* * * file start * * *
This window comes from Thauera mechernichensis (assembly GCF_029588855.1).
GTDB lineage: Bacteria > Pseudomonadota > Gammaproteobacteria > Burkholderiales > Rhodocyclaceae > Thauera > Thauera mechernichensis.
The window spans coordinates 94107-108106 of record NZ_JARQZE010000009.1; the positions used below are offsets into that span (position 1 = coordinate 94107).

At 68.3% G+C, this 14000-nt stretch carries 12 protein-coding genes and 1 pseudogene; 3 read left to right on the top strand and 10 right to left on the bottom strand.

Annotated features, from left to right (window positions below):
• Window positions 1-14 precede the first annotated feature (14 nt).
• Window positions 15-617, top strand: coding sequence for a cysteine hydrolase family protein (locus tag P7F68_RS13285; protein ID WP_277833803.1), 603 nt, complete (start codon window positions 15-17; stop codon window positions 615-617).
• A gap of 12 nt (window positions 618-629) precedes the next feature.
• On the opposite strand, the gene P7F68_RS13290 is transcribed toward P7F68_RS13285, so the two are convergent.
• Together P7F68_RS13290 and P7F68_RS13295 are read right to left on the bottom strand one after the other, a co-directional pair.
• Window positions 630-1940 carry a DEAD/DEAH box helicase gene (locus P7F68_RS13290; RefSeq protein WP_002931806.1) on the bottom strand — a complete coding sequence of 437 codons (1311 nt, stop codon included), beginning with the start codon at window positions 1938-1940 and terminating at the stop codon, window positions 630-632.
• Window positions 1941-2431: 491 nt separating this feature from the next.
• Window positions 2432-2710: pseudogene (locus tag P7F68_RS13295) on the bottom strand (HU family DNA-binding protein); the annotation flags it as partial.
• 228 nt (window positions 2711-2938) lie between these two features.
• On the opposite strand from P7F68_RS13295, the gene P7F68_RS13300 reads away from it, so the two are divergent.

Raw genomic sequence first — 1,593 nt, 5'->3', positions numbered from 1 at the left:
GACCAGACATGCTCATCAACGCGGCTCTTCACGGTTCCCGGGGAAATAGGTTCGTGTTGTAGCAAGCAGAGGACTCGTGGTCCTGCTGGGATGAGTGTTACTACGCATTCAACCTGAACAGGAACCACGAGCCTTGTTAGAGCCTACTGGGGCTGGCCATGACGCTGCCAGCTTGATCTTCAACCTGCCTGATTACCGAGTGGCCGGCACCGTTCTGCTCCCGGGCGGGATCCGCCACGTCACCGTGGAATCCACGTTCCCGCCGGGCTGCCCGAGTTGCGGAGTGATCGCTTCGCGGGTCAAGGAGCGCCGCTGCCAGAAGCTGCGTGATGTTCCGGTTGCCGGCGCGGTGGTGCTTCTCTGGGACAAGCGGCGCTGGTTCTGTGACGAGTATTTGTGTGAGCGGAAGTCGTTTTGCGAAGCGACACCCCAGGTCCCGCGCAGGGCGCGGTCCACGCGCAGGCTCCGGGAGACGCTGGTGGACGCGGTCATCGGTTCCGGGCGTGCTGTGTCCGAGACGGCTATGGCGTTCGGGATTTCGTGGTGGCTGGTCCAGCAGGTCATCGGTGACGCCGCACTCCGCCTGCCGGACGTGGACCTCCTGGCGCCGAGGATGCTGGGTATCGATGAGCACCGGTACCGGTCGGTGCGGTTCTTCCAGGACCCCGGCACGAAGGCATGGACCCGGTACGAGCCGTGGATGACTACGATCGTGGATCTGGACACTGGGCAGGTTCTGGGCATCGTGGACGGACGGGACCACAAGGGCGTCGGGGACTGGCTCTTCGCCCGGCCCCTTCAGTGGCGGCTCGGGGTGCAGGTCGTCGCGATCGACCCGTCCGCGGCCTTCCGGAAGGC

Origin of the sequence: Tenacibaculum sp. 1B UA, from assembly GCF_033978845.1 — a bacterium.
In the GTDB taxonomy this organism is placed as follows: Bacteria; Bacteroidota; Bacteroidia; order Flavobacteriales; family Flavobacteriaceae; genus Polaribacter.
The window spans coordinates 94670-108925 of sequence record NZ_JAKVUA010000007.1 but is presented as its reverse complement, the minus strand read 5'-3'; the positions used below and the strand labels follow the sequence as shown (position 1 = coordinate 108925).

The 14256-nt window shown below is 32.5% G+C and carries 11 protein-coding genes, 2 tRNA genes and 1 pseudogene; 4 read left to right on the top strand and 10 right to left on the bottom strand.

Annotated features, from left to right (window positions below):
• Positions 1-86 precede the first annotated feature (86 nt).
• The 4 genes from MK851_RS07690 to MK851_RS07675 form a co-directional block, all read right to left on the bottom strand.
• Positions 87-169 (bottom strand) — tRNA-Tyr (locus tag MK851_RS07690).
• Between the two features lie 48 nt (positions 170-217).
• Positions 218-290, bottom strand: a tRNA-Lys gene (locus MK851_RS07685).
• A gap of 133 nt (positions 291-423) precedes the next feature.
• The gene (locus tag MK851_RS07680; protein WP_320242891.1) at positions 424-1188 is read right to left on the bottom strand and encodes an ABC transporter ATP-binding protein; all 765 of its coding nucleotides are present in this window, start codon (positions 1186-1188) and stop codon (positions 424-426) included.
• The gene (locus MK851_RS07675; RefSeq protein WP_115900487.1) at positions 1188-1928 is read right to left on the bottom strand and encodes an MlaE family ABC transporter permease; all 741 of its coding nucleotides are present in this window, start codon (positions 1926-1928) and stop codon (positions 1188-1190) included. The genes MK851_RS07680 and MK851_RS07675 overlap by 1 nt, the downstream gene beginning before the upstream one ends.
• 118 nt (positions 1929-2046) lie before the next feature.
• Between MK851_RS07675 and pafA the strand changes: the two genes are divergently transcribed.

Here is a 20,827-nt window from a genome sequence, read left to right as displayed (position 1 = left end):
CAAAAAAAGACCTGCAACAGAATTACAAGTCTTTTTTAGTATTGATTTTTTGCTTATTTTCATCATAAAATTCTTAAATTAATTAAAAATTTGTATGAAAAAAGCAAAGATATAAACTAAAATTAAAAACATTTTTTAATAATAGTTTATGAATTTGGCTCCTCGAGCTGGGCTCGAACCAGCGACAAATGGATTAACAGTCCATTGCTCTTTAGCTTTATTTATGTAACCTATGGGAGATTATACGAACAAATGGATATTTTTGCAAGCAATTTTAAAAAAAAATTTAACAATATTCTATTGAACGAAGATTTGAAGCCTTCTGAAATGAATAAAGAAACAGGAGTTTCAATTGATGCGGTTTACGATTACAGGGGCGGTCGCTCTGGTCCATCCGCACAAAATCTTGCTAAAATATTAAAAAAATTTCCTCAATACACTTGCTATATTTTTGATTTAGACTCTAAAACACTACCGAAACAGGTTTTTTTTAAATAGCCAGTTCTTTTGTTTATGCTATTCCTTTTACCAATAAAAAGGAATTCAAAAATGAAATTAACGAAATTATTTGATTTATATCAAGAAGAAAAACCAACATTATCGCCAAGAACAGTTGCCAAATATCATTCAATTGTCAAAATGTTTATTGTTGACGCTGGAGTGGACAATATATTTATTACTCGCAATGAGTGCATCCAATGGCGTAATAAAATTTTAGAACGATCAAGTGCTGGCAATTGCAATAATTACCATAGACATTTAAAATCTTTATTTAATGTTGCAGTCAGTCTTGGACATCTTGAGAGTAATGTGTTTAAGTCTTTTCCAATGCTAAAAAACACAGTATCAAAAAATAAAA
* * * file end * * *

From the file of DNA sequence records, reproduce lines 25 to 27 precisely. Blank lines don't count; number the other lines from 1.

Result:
• Positions 87-169 (bottom strand) — tRNA-Tyr (locus tag MK851_RS07690).
• Between the two features lie 48 nt (positions 170-217).
• Positions 218-290, bottom strand: a tRNA-Lys gene (locus MK851_RS07685).